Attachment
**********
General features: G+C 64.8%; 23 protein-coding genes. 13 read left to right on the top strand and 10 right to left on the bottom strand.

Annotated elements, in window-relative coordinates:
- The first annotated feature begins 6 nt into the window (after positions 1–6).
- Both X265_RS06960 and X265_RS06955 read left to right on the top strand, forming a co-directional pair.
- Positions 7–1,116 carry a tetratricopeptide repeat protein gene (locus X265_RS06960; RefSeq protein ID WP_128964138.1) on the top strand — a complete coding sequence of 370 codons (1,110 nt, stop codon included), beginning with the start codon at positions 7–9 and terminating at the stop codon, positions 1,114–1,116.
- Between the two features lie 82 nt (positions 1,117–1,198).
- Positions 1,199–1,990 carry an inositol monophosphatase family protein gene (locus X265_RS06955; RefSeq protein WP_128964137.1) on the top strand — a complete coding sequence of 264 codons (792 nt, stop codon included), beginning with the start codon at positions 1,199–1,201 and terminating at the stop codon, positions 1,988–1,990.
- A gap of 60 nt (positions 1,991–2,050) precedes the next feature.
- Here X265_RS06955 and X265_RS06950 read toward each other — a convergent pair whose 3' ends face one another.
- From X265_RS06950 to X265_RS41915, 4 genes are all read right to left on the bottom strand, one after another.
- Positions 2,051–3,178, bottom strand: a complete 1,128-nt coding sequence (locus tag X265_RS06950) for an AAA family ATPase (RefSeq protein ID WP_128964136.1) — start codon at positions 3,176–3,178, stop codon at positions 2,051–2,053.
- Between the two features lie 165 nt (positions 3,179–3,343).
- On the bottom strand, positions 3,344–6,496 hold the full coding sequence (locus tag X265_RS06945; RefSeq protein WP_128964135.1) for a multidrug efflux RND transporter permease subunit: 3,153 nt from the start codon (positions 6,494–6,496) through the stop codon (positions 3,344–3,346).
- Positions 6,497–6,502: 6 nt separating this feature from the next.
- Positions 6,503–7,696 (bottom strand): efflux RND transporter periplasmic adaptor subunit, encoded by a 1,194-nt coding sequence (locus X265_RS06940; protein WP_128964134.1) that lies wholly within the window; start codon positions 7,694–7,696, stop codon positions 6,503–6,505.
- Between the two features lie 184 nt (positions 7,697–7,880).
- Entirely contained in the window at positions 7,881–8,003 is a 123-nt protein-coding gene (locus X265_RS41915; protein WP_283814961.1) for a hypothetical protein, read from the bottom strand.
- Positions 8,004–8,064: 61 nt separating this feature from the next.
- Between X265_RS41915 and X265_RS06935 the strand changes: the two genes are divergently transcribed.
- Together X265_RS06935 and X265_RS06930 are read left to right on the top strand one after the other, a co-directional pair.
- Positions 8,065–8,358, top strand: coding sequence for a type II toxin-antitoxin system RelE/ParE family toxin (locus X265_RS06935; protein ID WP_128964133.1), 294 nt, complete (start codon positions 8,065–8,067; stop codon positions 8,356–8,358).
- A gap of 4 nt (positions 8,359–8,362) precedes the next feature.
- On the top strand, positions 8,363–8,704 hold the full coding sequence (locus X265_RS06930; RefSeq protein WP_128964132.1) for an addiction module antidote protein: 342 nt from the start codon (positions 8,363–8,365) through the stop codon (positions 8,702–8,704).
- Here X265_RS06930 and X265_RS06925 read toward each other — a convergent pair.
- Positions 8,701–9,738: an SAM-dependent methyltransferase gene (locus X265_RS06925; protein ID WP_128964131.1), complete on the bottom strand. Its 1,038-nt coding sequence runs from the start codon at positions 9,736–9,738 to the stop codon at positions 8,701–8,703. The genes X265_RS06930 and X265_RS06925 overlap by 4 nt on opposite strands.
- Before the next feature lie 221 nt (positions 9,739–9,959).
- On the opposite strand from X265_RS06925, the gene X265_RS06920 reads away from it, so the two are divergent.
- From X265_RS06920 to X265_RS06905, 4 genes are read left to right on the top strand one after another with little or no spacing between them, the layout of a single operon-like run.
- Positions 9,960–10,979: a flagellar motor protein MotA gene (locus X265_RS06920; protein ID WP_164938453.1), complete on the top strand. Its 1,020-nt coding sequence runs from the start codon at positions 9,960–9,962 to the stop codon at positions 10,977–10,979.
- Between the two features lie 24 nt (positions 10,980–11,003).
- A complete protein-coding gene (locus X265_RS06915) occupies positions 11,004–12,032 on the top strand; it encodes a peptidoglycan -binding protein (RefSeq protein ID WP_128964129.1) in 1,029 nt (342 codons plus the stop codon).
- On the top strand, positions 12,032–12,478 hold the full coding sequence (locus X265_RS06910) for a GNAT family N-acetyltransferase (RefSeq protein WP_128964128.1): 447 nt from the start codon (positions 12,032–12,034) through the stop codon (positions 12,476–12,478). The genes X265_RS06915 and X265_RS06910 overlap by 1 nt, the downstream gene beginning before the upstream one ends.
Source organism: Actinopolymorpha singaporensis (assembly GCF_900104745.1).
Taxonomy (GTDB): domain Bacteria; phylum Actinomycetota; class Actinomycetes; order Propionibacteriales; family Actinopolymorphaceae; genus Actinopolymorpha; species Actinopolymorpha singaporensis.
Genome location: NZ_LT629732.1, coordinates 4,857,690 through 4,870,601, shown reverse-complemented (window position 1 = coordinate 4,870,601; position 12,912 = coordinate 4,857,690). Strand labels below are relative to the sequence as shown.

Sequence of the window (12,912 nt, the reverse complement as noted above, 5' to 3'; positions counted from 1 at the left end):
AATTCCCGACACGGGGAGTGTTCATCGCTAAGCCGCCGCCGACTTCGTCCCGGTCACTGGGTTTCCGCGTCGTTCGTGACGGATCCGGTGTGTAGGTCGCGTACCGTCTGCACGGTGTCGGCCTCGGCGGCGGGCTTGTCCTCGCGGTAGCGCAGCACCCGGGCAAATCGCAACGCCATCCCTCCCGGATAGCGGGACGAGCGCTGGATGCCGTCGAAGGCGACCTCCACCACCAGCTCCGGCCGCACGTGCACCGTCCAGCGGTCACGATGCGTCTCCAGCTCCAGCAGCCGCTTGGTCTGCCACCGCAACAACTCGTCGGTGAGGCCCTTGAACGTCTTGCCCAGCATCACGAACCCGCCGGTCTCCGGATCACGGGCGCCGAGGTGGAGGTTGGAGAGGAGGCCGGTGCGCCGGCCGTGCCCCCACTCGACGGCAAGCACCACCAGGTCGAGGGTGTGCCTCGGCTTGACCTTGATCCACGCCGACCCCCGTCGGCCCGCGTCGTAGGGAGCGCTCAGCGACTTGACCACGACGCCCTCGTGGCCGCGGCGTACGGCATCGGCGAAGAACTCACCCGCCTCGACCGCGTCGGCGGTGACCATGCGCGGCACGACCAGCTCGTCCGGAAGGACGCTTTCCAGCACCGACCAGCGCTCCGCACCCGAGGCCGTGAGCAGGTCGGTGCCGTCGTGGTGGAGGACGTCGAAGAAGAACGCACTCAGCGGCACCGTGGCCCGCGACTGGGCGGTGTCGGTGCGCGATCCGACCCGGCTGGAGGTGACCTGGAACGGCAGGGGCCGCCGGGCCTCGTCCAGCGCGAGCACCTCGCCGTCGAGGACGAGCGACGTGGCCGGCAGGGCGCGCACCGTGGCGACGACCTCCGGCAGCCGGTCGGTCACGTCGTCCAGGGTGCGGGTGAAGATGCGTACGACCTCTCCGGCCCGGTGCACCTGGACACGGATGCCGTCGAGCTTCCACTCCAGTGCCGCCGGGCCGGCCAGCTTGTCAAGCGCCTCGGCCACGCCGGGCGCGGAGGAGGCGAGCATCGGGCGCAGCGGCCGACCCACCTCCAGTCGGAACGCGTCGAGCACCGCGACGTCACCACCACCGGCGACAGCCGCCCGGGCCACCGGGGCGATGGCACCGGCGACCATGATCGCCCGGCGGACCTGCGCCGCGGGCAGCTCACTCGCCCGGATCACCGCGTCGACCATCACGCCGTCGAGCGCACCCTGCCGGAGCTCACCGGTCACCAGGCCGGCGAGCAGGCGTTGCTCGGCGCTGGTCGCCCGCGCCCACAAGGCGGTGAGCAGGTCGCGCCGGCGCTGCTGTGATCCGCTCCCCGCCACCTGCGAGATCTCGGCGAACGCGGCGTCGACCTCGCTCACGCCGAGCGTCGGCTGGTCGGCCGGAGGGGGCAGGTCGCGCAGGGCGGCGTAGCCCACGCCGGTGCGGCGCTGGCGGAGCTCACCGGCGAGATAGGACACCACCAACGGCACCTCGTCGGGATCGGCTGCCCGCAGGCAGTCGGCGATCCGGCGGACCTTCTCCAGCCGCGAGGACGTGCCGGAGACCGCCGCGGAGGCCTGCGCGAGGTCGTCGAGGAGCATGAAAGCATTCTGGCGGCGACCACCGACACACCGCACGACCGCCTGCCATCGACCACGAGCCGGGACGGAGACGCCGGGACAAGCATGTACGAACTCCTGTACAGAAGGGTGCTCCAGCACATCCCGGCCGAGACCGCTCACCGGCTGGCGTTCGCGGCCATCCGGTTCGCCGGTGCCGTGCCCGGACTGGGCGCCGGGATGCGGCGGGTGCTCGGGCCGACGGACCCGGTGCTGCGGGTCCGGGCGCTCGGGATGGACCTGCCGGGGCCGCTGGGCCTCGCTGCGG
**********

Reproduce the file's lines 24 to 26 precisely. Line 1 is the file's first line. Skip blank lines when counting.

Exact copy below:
- Here X265_RS06930 and X265_RS06925 read toward each other — a convergent pair.
- Positions 8,701–9,738: an SAM-dependent methyltransferase gene (locus X265_RS06925; protein ID WP_128964131.1), complete on the bottom strand. Its 1,038-nt coding sequence runs from the start codon at positions 9,736–9,738 to the stop codon at positions 8,701–8,703. The genes X265_RS06930 and X265_RS06925 overlap by 4 nt on opposite strands.
- Before the next feature lie 221 nt (positions 9,739–9,959).